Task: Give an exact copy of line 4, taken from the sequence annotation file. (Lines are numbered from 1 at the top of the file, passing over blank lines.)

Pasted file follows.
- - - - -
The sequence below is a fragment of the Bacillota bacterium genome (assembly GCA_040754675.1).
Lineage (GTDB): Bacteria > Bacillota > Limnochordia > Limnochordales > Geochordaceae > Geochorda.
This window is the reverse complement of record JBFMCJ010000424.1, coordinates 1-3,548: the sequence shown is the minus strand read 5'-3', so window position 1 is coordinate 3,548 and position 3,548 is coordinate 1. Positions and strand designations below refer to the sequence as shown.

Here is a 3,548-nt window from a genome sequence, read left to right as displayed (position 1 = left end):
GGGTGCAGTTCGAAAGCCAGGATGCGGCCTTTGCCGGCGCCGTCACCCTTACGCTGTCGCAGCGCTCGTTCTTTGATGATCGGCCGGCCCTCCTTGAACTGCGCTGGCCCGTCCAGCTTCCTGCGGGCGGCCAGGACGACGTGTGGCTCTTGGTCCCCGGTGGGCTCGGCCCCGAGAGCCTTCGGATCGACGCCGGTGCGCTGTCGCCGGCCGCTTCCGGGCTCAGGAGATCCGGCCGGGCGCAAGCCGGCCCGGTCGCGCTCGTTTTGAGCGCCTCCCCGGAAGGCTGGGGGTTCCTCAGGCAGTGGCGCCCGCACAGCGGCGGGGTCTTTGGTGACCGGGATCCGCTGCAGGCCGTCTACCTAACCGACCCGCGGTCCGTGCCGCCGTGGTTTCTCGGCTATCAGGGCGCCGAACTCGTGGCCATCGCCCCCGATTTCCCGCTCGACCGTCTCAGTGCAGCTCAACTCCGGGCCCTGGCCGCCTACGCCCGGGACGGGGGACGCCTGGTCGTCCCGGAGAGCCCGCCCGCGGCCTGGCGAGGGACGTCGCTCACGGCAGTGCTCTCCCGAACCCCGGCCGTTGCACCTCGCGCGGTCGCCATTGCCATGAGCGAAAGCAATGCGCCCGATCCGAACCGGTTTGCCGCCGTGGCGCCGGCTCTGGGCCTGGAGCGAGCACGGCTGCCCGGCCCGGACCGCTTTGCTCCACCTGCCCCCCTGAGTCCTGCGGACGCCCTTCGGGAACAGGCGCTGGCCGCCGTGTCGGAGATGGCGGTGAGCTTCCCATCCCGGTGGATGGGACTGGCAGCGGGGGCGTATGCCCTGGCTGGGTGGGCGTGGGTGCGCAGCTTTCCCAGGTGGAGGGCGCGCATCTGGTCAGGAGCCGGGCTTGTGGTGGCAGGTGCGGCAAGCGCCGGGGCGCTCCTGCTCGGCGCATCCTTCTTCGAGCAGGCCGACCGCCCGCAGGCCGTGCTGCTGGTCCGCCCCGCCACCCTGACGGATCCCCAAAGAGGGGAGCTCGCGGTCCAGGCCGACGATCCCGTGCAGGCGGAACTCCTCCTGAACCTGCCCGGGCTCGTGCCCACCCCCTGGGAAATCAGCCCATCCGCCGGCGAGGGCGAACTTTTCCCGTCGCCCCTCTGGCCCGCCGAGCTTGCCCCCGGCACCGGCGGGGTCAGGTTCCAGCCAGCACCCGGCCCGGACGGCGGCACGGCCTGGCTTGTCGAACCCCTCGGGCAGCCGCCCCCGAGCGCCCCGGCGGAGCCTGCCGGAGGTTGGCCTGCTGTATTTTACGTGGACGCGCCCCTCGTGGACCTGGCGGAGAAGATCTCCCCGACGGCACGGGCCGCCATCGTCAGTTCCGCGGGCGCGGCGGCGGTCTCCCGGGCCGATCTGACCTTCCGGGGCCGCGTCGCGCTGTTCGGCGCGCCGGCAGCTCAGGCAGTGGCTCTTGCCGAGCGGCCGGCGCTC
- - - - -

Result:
Here is a 3,548-nt window from a genome sequence, read left to right as displayed (position 1 = left end):